How Singh Blew India's Moment

By Kahn, Jeremy | Newsweek International, September 22, 2008 | Go to article overview

How Singh Blew India's Moment


Kahn, Jeremy, Newsweek International


Byline: Jeremy Kahn

The ruling Congress Party failed to capitalize on an unprecedented boom and a sweet nuclear deal.

It must have been an unusually tense night for India's prime minister. While Manmohan Singh waited in New Delhi, his fate hung in the balance more than 4,800 km away in Vienna. There diplomats from the 45-nation Nuclear Suppliers Group were deciding whether India should be granted a waiver allowing it to purchase uranium and civilian nuclear technology abroad--even though India has never signed the nuclear Non-Proliferation Treaty. The dispensation, part of the nuclear deal hammered out between New Delhi and Washington in 2005, would provide India with much-needed energy, cement its new strategic partnership with Washington and enhance its international stature. Singh had staked his legacy on the deal and risked the collapse of his fragile coalition government if it was scotched.

As the clock ticked past midnight in Vienna, things looked grim, with six nations reportedly opposing the deal. Yet just a few hours later, after a flurry of last-minute U.S. diplomacy, the holdouts came around, and the news was announced Sept. 5: India had secured its exemption. Headlines hailed the agreement as a triumph for Singh and a remarkable rebound from lame-duck status.

Just three months earlier, Singh's government had been on the ropes, as its communist partners threatened to abandon the coalition if it moved forward on the deal. But after months of equivocating, Singh ditched the communists and put together a new coalition that survived a confidence vote by an unexpectedly wide margin. Now one might assume Singh's Congress Party is well positioned for the next election, which must be called before May. The nuclear deal is almost in hand, and with annual growth rates topping 9 percent, India's international star has never been brighter. Yet Singh's government remains stubbornly unpopular.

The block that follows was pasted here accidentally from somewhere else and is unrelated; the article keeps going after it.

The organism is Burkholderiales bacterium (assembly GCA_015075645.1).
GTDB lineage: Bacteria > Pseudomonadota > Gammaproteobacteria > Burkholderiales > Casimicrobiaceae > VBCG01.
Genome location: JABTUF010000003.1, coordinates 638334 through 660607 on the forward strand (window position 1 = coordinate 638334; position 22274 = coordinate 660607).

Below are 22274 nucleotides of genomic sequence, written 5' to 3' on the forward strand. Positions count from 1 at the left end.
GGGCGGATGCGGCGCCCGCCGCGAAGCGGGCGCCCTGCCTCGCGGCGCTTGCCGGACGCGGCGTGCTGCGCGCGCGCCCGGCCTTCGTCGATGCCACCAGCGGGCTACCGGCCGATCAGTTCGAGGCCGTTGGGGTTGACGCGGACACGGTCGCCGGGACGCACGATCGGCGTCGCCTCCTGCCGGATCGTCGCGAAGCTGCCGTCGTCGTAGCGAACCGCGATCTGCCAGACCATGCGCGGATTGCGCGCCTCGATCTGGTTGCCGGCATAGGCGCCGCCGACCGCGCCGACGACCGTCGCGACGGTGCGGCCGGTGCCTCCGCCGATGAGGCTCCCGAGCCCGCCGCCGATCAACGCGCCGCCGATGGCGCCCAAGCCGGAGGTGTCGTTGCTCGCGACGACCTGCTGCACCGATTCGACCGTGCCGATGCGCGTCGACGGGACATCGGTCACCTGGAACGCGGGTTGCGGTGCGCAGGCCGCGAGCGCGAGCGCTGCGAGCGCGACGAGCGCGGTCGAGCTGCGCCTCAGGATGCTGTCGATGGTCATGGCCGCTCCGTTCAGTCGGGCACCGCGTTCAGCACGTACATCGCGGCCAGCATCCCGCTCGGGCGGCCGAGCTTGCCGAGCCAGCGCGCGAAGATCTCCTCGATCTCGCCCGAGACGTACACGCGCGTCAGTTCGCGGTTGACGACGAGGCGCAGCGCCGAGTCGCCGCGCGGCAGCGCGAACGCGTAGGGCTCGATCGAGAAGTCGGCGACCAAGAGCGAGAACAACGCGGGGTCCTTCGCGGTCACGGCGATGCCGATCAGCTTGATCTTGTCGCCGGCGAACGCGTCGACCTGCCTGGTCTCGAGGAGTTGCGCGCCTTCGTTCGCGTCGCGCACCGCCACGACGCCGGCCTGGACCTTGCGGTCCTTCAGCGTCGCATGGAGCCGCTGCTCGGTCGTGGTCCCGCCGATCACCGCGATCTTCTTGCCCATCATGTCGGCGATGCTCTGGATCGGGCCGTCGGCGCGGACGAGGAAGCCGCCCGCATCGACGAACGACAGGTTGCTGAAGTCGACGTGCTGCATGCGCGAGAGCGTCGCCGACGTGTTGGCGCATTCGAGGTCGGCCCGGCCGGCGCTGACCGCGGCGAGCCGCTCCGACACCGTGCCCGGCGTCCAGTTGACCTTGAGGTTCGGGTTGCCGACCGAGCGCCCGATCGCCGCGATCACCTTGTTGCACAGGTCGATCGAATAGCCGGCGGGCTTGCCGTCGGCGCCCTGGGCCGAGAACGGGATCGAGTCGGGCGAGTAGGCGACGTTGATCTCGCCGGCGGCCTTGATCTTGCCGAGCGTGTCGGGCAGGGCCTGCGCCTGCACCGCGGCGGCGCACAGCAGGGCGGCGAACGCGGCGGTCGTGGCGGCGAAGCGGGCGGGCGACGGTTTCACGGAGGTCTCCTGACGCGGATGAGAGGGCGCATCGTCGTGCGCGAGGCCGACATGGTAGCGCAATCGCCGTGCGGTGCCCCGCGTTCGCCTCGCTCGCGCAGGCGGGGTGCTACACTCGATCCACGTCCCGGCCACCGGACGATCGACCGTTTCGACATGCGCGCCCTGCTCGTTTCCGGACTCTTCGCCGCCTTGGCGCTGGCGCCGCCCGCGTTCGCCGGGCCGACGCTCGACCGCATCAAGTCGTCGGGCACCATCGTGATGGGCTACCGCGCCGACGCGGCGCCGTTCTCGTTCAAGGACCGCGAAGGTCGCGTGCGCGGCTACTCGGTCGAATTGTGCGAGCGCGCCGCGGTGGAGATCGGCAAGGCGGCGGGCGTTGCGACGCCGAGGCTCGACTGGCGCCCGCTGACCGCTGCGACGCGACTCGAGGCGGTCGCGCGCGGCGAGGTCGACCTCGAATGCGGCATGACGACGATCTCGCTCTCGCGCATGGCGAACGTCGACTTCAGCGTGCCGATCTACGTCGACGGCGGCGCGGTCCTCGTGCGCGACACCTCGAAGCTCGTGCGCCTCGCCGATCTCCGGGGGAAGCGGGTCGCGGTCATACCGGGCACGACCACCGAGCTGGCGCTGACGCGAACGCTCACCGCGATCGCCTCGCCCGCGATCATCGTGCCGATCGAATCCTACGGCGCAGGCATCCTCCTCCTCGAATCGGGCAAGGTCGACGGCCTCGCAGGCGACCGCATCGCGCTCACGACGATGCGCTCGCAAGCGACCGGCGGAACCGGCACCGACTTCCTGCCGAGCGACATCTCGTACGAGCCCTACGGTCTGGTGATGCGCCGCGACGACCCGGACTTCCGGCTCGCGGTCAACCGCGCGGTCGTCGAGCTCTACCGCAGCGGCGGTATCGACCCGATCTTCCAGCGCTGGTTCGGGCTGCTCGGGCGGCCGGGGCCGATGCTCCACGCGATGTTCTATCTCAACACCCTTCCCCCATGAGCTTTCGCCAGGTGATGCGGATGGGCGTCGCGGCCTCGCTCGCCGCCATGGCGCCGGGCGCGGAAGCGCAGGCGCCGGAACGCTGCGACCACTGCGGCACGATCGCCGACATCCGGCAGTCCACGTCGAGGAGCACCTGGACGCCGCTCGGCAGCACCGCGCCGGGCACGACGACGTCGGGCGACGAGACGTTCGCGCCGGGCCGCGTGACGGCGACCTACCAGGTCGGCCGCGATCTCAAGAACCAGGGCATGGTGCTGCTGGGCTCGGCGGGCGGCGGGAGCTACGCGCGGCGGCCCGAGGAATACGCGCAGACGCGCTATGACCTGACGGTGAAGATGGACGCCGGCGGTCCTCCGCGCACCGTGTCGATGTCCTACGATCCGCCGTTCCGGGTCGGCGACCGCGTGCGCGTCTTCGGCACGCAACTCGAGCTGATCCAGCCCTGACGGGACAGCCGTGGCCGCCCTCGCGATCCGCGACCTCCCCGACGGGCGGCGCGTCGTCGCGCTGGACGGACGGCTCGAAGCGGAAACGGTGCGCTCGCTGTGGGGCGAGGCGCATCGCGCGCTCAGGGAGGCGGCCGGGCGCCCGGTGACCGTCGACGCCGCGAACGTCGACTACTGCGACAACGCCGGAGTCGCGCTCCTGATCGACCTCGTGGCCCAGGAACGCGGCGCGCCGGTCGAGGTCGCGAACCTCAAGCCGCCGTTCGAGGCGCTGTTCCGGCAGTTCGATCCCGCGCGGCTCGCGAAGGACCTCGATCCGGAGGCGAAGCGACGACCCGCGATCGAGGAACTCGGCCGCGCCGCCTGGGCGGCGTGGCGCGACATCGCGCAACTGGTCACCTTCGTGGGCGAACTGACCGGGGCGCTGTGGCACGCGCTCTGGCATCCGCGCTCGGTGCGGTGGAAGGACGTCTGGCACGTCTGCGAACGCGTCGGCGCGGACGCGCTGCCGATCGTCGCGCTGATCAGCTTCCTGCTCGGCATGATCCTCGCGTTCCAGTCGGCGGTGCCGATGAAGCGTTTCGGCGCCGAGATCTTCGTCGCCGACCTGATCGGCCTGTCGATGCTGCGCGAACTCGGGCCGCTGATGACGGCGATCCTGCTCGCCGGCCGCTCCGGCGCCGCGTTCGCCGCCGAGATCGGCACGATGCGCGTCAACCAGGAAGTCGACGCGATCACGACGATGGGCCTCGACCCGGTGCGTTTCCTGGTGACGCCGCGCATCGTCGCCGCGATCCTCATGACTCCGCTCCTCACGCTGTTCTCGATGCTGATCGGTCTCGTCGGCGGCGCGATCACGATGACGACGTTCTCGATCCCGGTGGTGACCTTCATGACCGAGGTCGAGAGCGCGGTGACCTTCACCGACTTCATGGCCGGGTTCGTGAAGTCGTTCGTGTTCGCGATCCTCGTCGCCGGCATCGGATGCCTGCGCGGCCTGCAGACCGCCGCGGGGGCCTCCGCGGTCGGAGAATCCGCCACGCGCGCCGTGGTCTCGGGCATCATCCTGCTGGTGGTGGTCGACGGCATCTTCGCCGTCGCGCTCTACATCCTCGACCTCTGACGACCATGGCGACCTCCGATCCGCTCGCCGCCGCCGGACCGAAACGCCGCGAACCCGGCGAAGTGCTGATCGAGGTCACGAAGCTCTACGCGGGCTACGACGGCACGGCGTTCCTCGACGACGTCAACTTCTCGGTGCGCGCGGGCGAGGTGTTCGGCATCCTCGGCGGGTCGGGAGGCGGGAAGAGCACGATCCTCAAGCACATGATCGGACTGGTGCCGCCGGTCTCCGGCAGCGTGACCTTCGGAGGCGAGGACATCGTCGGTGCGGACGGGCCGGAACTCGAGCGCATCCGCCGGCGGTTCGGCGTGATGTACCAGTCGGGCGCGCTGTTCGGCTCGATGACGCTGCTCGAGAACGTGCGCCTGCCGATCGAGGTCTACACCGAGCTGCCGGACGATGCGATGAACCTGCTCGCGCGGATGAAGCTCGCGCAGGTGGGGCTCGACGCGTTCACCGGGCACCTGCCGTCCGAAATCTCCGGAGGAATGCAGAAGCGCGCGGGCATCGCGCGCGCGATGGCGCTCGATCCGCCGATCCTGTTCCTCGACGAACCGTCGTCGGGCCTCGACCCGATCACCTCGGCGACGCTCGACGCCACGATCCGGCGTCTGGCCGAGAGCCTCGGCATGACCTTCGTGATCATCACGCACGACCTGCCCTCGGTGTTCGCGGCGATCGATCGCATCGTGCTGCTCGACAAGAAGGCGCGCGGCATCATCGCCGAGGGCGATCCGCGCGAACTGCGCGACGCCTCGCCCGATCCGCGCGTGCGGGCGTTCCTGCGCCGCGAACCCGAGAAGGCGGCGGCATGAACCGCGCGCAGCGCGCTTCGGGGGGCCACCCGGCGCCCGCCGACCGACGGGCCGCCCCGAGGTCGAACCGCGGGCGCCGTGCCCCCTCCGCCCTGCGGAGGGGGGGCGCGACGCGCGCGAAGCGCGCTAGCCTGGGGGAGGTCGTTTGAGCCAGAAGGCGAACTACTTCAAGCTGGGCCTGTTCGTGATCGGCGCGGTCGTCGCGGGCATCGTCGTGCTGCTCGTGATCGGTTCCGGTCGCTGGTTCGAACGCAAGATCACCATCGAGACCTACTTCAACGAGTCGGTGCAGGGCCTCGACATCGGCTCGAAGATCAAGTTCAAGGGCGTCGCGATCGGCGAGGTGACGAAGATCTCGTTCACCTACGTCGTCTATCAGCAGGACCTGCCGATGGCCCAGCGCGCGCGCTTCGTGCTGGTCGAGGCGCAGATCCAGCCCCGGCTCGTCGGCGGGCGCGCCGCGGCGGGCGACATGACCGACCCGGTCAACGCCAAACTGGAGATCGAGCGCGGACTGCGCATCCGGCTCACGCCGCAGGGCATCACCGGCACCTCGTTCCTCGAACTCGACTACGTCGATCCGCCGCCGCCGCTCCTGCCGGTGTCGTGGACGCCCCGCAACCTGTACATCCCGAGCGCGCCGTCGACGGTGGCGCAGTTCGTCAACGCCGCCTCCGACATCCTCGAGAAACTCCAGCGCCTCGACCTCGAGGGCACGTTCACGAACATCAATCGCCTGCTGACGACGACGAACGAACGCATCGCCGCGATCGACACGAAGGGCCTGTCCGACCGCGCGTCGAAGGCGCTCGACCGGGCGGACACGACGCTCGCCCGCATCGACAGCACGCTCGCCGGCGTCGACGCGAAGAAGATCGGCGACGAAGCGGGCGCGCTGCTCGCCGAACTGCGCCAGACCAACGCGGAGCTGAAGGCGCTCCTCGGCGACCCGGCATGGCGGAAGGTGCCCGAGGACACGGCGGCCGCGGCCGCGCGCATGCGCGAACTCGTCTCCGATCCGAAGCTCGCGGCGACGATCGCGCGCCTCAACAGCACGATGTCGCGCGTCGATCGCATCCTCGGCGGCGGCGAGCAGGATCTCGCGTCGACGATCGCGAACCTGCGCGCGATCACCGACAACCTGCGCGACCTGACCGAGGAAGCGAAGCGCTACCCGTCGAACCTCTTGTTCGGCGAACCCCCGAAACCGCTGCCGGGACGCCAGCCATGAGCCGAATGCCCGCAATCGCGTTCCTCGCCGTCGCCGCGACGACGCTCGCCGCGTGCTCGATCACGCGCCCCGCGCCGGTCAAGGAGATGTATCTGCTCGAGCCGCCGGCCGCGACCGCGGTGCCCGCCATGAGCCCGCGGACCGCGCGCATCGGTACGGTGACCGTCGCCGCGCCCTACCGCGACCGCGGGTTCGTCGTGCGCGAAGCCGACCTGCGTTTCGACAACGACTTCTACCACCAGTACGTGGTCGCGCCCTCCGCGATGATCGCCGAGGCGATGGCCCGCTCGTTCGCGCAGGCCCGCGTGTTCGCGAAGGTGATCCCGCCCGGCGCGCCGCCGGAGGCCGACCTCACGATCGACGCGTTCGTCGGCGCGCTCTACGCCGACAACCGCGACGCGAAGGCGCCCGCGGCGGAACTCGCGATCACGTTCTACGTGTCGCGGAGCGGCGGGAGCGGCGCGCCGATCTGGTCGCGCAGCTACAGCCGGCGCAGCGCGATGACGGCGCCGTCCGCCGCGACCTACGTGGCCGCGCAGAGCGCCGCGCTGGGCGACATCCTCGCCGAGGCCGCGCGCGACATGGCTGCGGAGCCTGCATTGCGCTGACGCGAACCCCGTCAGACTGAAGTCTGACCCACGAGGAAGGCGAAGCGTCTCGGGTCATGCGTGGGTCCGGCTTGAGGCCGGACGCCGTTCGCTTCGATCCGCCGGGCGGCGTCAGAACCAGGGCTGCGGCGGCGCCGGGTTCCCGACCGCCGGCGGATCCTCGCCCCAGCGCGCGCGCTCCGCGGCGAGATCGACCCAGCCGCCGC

The disaffection stems from Singh's inability to deliver on promises and bridge India's rich and poor gap. His countrymen long for a leader who can marry the country's vast potential with a bold vision, and make that vision a reality. What they got instead was a caretaker. Thrust into power almost by chance, lacking a clear mandate and constrained by his own party and his allies, Singh has often seemed meek and indecisive. And he's been unable to seize a series of once-in-lifetime opportunities.

Behind India's headline-grabbing economic growth, dissatisfaction and malaise abound. The reforms that ignited India's boom in the early 1990s--and that Singh helped implement as Finance minister--have stalled. The wealth gap between rural and urban dwellers has grown. Spiraling inflation, well into the double digits, has begun to pinch the wallets of even middle-class Indians. The white-hot economy has begun to cool, with growth projected to slip below 8 percent this year. That still sounds brisk, but it's not enough to lift millions of Indians out of abject poverty. Meanwhile, government spending has outpaced surging tax revenues, leading to a fiscal deficit estimated at more than 8 percent of GDP and that's gotten India's debt downgraded to near junk-bond status. The sense of insecurity is also compounded by faltering peace talks with Pakistan, a recent series of terrorists attacks inside India and new unrest in Kashmir. And in the past month the government has been criticized for its sluggish response to catastrophic flooding along the Kosi River and anti-Christian violence in Orissa.

Congress may manage to cling to power--its archrival, the Hindu nationalist Bharatiya Janata Party (BJP), suffers from internal division and geriatric leadership. The last BJP government (1999 to 2004) presided over huge economic growth but the gains were mostly concentrated in a few sectors, such as information technology, and a few urban centers. Hundreds of millions of Indians believed they'd been passed by and responded eagerly to Congress's promise of "growth with equity.

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